09 December 2021

The project ‘run by the community, for the community’

The Goodlives Project hopes to provide the skills and experience needed to increase employment in the local and wider community.


By Jessica Leary, Westlakes Recruit

Now six months into its site development, The Goodlives Project aims to support the community by providing experience and volunteering opportunities in growing fresh produce.


The project, which is based at Westlakes Science Park, will enable individuals who have difficulty gaining employment to work on the allotment on their own or as part of a larger group, allowing them to engage as much or as little as they feel able to.


The site now includes a greenhouse, poly tunnel, hand dug compost bays and designated seating areas, which sit amongst a leaf bay design.


The Goodlives Project is just one of the projects run by Home to Work, a charity founded to support the local and wider community in building economic growth by encouraging the economically inactive to re-engage, with the aim of getting people back into work, training and education.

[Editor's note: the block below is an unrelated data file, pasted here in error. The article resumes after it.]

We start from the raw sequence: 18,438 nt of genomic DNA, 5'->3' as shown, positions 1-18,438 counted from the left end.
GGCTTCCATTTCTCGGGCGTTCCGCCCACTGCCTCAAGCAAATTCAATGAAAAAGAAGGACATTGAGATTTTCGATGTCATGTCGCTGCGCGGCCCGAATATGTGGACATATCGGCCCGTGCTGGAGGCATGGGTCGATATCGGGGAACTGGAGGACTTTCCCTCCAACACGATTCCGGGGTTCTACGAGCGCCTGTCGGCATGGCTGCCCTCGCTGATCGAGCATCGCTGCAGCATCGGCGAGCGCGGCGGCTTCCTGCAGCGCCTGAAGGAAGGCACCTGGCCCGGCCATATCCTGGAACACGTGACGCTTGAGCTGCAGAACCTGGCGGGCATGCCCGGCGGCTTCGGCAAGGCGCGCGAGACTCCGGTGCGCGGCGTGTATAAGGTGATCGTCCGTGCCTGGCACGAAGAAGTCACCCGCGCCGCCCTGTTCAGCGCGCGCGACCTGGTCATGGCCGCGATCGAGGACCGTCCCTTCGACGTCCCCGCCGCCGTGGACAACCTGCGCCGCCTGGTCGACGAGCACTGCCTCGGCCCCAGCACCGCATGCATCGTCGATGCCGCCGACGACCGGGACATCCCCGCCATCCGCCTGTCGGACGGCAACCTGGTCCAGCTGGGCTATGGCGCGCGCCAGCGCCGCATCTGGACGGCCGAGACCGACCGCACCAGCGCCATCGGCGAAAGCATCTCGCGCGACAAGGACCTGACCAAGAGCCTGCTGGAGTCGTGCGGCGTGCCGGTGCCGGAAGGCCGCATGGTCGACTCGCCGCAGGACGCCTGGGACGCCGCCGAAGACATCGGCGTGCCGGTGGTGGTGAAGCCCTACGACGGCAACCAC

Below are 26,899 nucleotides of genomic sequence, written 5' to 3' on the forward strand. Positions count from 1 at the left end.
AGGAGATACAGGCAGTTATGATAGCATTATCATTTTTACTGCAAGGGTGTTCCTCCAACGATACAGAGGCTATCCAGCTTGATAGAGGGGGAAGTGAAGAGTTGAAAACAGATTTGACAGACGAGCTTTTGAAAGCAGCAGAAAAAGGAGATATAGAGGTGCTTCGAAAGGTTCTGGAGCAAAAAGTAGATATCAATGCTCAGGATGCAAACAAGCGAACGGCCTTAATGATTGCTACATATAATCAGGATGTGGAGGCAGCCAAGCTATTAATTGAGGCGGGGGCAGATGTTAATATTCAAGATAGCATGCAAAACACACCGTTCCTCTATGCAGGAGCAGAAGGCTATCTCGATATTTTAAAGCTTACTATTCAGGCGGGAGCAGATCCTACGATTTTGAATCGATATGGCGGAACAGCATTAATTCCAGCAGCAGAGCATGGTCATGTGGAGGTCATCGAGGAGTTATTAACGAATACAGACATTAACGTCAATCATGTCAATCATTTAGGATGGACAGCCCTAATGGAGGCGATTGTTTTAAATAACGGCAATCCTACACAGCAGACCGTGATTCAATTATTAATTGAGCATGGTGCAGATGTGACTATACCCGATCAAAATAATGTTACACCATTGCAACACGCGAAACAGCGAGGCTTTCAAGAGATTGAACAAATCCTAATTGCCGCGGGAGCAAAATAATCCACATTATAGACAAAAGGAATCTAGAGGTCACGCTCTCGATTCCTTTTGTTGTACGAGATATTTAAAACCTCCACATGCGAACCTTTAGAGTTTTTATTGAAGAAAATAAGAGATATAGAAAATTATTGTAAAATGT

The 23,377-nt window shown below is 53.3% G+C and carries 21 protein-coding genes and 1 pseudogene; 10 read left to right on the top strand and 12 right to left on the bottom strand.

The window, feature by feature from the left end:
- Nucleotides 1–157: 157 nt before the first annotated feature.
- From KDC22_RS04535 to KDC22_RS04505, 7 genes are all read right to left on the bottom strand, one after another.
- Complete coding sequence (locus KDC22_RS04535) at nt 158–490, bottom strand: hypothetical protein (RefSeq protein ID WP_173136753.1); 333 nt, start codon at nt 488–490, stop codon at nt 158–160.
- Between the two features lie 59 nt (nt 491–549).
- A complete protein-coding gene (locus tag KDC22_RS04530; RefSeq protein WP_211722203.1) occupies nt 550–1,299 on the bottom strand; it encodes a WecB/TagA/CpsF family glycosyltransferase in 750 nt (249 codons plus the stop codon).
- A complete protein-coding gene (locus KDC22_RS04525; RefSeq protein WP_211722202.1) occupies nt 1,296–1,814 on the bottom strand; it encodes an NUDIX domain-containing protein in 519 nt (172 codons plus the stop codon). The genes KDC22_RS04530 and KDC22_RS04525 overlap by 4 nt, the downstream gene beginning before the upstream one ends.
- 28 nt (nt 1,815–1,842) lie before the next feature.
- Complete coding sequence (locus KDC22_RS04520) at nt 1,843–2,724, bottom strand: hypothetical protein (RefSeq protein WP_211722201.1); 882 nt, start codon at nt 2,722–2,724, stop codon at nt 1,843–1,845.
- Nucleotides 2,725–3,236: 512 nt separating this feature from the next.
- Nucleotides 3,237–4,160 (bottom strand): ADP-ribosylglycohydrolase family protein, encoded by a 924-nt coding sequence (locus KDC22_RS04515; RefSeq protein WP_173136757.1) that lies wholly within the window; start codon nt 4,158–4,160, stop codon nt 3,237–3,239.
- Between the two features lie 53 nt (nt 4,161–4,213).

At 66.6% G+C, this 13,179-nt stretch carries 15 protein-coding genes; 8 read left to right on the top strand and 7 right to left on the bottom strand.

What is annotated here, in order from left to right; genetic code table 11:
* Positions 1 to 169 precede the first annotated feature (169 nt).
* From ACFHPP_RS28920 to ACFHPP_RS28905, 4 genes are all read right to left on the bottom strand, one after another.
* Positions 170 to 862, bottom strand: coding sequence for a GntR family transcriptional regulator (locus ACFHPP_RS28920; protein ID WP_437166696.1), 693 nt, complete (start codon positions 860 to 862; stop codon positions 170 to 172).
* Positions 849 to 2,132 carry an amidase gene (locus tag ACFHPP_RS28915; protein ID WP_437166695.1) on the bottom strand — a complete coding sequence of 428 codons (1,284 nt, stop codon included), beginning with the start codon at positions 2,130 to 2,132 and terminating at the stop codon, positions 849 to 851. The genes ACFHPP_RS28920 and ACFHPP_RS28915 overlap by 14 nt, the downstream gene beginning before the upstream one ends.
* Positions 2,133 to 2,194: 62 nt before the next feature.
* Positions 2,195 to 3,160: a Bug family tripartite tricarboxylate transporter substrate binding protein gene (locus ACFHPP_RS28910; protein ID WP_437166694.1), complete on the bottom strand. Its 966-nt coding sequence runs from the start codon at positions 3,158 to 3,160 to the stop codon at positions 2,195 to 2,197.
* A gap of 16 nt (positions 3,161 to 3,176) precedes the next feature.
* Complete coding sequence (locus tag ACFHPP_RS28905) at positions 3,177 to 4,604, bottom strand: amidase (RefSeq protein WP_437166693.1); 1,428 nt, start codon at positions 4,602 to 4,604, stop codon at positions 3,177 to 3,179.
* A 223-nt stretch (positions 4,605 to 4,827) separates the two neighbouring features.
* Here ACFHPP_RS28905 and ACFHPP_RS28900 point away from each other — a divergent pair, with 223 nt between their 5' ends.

Alongside the work and education benefits, the project will also produce health and wellbeing benefits for learners from working outdoors, exercising and eating fresh food.


Karen Jones, Managing Director of Home to Work, shared other benefits of the project: “For some, the idea of joining a group and working in an indoor facility will be very much more daunting than working outside, with support, in this project.” 


Karen further explained that the site is continuously developing, however funding and labour is needed in order to welcome learners to the site.


Home to Work additionally hosts the Skills 4 You project, which was also set up to meet the needs of the rising number of unemployed people in Copeland.


Skills 4 You enables learners to actively engage in a work setting to gain practical skills, offering workshops in food and nutrition, personal and social development, woodwork, craft and upcycling.


Some of the issues they support include drug and alcohol dependency, gambling addictions, generational unemployment, social isolation, agoraphobia, anxiety and depression.


Over its various projects, Home to Work employs 14 staff, 10 seasonal workers and works with up to five volunteers.  


If you would like to support The Goodlives Project, please get in touch with Karen on, or visit their Facebook page


Home to Work have an open-door policy for adults who are unemployed, socially isolated or have a health or mental health issue. To find out more about the support on offer, please contact

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